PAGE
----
Comfort Zone

Pasadena Professional Building, hallway, tunnel

“Everything you want is just outside your comfort zone.” Robert Allen and Mark Victor Hansen wrote that in their 2002 #1 New York Times bestseller, The One Minute Millionaire: The Enlightened Way to Wealth. (That’s right, it wasn’t Eleanor Roosevelt. Dude, can you picture her saying “comfort zone”?)

I have two comfort zones. One is my desk, where I work on my novel, write stories, pitch articles, and keep up with correspondence and social media.

My other comfort zone is in front of a microphone. My job, the one that pays the bills, is recording voice-overs. I read and interpret the script, give it all my enthusiasm, and do my best to please the client. Then an engineer edits the recording, adds music, and sweetens the spot for broadcast. That’s how I’ve done it for years.

But to be viable these days, a voice-over performer must have a home studio. Much of what is broadcast now is recorded this way. Auditions are recorded at home. A large percentage of audiobook narrators tell their stories from garage studios, closets, and kitchen nooks. This means that, more and more, the voice performer is also an audio engineer.

Here is the border between my comfort zone, and where I must boldly go.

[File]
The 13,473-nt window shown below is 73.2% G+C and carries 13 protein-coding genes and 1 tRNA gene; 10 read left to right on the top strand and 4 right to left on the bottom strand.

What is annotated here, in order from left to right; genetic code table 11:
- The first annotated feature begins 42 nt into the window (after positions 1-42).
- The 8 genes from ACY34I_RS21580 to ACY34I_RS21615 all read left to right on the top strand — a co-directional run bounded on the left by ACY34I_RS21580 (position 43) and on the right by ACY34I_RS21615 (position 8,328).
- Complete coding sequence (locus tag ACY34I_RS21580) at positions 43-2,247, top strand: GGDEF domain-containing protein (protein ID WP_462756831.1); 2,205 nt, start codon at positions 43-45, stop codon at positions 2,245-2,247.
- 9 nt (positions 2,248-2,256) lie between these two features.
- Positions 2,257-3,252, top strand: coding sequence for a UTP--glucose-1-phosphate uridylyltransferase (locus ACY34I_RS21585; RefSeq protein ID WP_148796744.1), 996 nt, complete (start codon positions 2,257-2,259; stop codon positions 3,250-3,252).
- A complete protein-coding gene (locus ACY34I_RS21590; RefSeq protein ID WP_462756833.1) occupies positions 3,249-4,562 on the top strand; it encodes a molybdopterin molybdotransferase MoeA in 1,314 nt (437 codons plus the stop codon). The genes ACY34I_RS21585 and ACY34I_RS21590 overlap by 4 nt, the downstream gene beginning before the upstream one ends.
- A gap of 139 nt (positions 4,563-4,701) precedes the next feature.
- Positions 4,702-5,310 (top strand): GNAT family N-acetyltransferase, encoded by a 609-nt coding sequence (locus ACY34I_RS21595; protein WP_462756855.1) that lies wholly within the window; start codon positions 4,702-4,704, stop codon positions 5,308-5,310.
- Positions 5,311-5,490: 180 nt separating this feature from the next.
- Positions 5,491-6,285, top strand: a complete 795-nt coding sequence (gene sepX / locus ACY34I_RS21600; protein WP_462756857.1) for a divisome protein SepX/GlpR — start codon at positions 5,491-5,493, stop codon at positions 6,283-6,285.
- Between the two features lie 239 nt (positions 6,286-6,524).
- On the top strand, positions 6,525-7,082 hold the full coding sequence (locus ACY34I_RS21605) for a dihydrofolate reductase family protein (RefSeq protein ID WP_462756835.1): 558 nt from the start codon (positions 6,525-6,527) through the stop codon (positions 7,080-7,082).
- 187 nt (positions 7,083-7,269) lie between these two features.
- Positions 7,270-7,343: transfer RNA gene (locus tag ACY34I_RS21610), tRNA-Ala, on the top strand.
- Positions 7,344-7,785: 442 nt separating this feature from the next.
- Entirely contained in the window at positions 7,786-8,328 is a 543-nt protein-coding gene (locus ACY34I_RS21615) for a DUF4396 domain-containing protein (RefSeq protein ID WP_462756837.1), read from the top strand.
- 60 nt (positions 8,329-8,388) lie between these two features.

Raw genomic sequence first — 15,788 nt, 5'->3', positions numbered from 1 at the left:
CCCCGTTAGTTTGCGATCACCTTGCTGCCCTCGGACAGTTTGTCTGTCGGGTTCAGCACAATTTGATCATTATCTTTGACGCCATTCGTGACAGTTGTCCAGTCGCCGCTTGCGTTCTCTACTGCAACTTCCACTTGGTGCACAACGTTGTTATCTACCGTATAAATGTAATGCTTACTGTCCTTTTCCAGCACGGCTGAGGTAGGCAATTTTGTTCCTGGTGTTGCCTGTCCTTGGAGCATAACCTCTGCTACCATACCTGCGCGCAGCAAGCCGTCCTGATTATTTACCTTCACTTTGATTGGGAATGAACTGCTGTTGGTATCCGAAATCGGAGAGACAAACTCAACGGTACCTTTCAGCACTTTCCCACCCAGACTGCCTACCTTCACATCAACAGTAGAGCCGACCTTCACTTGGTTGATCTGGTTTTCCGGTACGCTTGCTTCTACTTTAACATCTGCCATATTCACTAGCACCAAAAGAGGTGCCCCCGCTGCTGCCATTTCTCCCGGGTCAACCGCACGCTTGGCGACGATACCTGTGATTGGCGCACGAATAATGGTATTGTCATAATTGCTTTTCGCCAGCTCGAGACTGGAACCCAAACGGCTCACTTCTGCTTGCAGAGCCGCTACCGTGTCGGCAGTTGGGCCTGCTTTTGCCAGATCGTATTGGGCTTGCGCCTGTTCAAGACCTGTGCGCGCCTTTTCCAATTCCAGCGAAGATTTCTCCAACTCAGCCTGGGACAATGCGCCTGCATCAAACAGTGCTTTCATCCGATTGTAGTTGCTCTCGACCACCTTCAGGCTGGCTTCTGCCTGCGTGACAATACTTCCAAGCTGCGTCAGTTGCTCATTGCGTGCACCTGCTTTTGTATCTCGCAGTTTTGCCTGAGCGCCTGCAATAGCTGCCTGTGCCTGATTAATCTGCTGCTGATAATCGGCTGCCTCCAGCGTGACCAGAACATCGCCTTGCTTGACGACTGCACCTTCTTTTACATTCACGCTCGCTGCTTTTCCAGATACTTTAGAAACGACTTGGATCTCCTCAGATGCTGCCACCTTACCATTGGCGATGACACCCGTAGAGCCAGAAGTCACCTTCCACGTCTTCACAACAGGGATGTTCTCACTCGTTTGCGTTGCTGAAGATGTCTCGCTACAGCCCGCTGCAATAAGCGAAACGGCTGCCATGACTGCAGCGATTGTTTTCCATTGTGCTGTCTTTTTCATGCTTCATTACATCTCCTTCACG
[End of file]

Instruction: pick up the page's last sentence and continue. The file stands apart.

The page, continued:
For a while, I had a sound booth in the dining room. It was a hulking, gray mass. I called it my Tardis. It was okay for auditions. I learned some basic audio editing techniques so I could create a quick MP3 to send out. But if I wanted to record something to air on television or radio, the sound quality in the Tardis wasn’t good enough, and my software couldn’t handle the work.

So John and I have redone the bedroom closet. We lowered the ceiling and added padding on the walls. It’s slightly claustrophobic but it’s mine, and it sounds pretty good in there. I’m ready to record real things. Things people might want to listen to.

Creating the sound booth was step one outside of my comfort zone.

Eleanor Roosevelt did remark on this subject, saying, “Do one thing every day that scares you.” It’s my mantra now.

Yesterday, a store clerk called me “dear.”

I’ll show her.

* * * * * *

What’s your comfort zone? How do you step outside of it? Let us know in the comments.

#audio recording#audio studio#home studio#recording#voiceover

Comments

  1. chris - June 24, 2016 @ 13:39

    So u have been called ‘dear’… wait till you are called ‘ma’am’ ‘…. 🙁

    Years ago, I started speaking my mind more…and I can say I am so glad I did go out of my (safe) comfort zone…

    • Petrea - June 24, 2016 @ 15:35

      I think my first “ma’am” was around 20 years ago! “Dear” is new to me, and I don’t much like it coming from strangers.

  2. Ann Erdman - June 25, 2016 @ 19:42

    I’ve been out of my comfort zone since May 31 on my Freedom Tour, traveling all alone with nobody to chit-chat and socialize with (other than family at a couple of stops along the way). And do you know what? I wouldn’t have it any other way.

    I think you should audio-record the narrative in one of your future posts. I’d like to hear what the inside of your closet sounds like!

    • Petrea - June 26, 2016 @ 10:17